When a Picture is Worth $1,000.00

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One thing we know for sure . . . we humans are a predictable breed.  When confronted with certain situations, we tend to repeat the same emotions, over and over again.

And for those of us who participate in the financial markets, this likely behavior can translate into sweet profits.

How?  Let me explain it this way . . .

As you may know, market participants rely on two basic types of analysis:  fundamental and technical.DIY

When you study a public company using fundamental analysis, you check the company’s balance sheet, earnings history, and valuations such as its price/earnings or price/sales ratios. I like to say that fundamental analysis represents “the words.”

When you study a public company’s price history using technical analysis, you look at a price chart and assess the price of the stock as it has moved through time.  I like to say that technical analysis represents “the pictures.”

I evaluate both fundamental and technical analysis on a stock before I purchase shares, as I believe that both forms of analysis are highly valuable.

Still, I recognize that technical analysis—the “pictures”—can show me vital information fast.  These pictures can save me—and make me—money. And, they can do the same for you.

Human Emotions on a Screen

When you look at a price chart, you are looking at human emotions on a screen.  Optimism, greed, euphoria, anxiety, fear and downright panic may all be evident on a stock’s price chart.

To take this a step further, our buying and selling behavior causes price to “draw” repeated and identifiable patterns on a chart.

Technical analysts have assigned names to many of these price patterns. One of these price patterns that I’ve seen quite a bit on tech stocks in the past weeks is named “head-and-shoulders.”

And yes, the pattern looks just like its title. The ability to spot this simple price pattern on a chart can help you save hard-won profits and avoid giving back your gains.

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How to Spot a Head-and-Shoulders Pattern

The head-and-shoulders price pattern is known as a “top reversal pattern.”

Just like a long-distance runner stops at intervals for water and a quick rest, after a stock has been shooting higher for weeks to months, it needs to rest and “roll over” to lower price levels.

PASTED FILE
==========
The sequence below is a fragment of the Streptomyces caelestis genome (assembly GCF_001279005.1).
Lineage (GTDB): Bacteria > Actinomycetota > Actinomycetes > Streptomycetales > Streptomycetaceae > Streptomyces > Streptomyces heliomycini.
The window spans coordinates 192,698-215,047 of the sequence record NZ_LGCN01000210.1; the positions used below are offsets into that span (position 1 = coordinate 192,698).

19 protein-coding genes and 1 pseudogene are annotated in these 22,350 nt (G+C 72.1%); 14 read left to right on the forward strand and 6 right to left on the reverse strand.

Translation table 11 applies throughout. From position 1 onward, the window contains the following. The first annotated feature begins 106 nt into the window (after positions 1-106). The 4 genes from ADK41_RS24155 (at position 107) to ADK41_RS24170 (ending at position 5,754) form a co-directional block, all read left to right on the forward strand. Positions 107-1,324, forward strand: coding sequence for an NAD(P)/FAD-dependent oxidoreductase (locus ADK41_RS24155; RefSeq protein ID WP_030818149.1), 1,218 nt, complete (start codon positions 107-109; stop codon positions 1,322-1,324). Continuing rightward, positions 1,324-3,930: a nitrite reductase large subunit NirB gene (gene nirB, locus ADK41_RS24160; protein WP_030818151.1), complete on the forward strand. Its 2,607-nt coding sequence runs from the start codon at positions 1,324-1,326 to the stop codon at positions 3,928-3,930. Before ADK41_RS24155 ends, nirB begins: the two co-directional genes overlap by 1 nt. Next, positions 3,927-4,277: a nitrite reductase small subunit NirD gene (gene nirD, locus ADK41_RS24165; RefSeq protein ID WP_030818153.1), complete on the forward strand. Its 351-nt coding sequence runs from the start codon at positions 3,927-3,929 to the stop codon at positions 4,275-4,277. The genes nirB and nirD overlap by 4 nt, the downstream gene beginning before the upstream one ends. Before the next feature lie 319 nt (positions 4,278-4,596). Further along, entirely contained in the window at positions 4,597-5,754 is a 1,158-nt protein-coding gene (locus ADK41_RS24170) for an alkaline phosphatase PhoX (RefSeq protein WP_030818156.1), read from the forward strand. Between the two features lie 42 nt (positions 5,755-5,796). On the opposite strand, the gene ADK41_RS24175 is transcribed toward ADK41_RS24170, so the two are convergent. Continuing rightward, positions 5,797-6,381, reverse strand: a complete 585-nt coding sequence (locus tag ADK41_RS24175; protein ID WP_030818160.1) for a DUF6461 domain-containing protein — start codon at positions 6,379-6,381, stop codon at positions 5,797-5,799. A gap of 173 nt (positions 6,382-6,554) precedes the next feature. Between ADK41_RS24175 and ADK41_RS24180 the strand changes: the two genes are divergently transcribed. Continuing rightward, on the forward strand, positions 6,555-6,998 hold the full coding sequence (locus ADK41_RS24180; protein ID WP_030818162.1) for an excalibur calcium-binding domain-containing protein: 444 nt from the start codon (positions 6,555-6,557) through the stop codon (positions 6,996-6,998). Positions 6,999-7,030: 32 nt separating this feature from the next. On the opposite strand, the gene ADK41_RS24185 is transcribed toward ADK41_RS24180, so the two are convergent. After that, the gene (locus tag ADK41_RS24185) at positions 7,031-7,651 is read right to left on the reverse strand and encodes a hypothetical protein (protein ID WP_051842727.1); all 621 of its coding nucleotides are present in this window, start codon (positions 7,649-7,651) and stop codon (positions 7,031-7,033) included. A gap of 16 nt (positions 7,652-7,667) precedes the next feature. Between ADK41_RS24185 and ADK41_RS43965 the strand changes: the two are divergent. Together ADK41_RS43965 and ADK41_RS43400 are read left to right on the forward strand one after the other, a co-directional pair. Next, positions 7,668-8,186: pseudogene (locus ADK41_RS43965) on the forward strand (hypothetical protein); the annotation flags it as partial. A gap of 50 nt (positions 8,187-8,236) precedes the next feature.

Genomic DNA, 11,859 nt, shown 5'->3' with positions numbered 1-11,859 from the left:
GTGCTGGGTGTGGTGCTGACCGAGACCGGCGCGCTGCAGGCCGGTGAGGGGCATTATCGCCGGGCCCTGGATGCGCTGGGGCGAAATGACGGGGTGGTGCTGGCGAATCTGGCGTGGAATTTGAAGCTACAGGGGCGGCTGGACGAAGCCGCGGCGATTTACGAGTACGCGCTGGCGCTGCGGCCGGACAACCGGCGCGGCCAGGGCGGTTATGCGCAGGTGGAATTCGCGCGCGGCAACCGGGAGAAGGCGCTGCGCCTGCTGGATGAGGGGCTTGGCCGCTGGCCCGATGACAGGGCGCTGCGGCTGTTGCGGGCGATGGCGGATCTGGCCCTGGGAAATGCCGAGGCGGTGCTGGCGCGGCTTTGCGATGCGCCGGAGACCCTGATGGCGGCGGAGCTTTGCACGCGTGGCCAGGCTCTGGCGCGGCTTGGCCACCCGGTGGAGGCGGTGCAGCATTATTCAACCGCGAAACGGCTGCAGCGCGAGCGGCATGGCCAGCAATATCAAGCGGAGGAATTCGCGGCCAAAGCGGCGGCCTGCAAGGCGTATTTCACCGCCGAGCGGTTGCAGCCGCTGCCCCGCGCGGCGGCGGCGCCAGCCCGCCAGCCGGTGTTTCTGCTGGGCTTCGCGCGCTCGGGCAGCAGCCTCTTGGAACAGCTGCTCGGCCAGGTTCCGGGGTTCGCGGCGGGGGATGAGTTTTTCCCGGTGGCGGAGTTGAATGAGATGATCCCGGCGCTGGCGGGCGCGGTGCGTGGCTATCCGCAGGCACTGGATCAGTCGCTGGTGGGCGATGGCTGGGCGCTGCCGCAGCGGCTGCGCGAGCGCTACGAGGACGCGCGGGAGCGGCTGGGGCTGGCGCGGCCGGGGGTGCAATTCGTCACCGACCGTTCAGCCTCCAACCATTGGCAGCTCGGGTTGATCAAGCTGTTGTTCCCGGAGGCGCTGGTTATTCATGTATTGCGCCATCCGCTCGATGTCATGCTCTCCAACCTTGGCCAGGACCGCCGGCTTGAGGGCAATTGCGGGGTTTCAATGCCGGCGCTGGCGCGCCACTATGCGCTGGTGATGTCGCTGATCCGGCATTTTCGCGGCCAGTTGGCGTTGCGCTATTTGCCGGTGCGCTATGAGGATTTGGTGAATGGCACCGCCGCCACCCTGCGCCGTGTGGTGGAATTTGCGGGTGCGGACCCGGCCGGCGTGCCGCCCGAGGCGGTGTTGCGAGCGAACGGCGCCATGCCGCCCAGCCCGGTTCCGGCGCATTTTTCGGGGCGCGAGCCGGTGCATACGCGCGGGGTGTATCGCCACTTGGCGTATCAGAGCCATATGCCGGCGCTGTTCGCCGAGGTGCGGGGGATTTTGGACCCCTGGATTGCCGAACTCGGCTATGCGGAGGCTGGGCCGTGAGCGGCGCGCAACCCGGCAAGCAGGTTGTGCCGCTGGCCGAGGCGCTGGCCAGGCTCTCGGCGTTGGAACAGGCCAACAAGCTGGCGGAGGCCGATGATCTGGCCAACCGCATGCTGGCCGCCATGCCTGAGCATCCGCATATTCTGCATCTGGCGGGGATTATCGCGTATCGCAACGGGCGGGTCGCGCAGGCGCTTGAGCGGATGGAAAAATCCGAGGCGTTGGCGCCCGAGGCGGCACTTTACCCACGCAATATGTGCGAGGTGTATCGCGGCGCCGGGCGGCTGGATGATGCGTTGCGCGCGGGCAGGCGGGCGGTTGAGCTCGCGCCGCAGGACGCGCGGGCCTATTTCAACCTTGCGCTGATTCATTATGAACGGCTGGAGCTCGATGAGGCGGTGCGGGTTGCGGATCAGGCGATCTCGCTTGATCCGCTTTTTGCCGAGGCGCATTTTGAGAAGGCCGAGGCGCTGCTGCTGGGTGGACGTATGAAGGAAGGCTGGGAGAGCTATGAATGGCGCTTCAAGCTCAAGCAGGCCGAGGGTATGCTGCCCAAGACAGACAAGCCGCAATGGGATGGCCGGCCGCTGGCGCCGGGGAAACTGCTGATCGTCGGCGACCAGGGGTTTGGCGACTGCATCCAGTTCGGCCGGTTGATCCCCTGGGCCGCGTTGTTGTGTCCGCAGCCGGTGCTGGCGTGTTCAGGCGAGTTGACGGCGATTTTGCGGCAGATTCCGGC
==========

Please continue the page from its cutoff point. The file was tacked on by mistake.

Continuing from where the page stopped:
Depending on market, sector and individual company news, that rest can be shallow and mellow, or it can result in a sharp five-percent, or higher, drawdown.

The head-and-shoulders “topping” pattern warns us that our stock may soon be headed south.  As a trader and/or investor, you are wise to be able to identify this pattern, especially with stocks that you currently own.

When the pattern is fully-formed and price breaks the “neckline” (show below), you may want to take partial or all profits, or at least firm-up your protective stop to keep your gains safe.

The daily chart below shows the PowerShares QQQ (QQQ) ETF.  This fund follows the NASDAQ 100 Index, where the top 100 non-financial stocks in the NASDAQ market reside.

As you can see, the QQQ, boosted by its powerful tech stocks like Facebook Inc. (FB), Alphabet Inc. (GOOGL) and Amazon.com Inc. (AMZN) moved in a grand uptrend this year.

Chart Courtesy MetaStock

Still, nothing goes up forever, and in May, the QQQ started to tire, and so created its “left shoulder.”  By June 12, price had touched its June 9 high ($143.90) and then fell back to support to finish the “head.”

Then, Johnny-Come-Lately’s jumped in for a last swipe at the tech heavy ETF, not knowing that they were forming the final part of the formation, the “right shoulder.”

As the right shoulder formed, the bears began to drool.

They knew that if price dropped below the “neckline” (dotted line) the likelihood of price slipping even lower would be a good bet.  (As well, price dropped below the 50-day moving average.) After all, sharply dropping prices begets fear . . . which begets selling.

As an investor, when I see a fully-formed head-and-shoulders pattern on one of my current positions, I know price can continue to fall for a period.  And, as mentioned above, in order to save my gains, I take partial or all profits.

If I keep a portion of my shares, (in case the move down turns shallow) I enter a protective stop with my broker to keep my profits intact.

The head-and-shoulders is a common price pattern that forms at the top of a high-momentum uptrend.

Knowing how to spot this pattern and act to keep your profits safe makes it a picture that can be worth hundreds–or thousands—of dollars.

Until the next time, keep green on your screen!

Toni Turner

Toni Turner is the President of TrendStar Group, LLC, is an accomplished technical analyst as well as a popular educator and sought-after speaker in the financial arena.

She is also the author of best-selling books: A Beginner’s Guide to Short-Term Trading, Short-Term Trading in the New Stock Market and Invest to Win: Earn and Keep Profits Bull and Bear Markets With the GainsMaster Approach, co-authored with Gordon Scott, CMT.